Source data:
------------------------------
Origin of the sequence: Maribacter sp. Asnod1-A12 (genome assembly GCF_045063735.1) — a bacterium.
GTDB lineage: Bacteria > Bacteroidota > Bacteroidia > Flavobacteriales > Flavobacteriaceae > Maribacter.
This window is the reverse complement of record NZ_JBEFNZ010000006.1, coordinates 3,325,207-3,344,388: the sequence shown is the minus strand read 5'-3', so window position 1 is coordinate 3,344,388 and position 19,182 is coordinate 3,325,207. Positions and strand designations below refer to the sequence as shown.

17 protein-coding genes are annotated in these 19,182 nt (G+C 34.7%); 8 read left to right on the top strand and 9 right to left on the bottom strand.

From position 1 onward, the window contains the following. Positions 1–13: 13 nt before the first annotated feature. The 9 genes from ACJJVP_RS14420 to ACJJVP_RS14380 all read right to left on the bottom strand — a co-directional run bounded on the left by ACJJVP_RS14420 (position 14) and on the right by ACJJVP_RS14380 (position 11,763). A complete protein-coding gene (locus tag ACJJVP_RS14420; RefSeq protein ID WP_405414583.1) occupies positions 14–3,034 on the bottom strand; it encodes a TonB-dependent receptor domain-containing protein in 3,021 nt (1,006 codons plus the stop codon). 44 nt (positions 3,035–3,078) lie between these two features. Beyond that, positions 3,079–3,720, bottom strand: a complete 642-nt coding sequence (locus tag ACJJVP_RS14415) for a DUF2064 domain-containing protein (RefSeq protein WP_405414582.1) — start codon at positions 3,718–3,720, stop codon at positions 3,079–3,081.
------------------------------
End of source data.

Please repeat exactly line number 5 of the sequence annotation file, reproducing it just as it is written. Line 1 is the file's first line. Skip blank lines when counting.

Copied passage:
From position 1 onward, the window contains the following. Positions 1–13: 13 nt before the first annotated feature. The 9 genes from ACJJVP_RS14420 to ACJJVP_RS14380 all read right to left on the bottom strand — a co-directional run bounded on the left by ACJJVP_RS14420 (position 14) and on the right by ACJJVP_RS14380 (position 11,763). A complete protein-coding gene (locus tag ACJJVP_RS14420; RefSeq protein ID WP_405414583.1) occupies positions 14–3,034 on the bottom strand; it encodes a TonB-dependent receptor domain-containing protein in 3,021 nt (1,006 codons plus the stop codon). 44 nt (positions 3,035–3,078) lie between these two features. Beyond that, positions 3,079–3,720, bottom strand: a complete 642-nt coding sequence (locus tag ACJJVP_RS14415) for a DUF2064 domain-containing protein (RefSeq protein WP_405414582.1) — start codon at positions 3,718–3,720, stop codon at positions 3,079–3,081.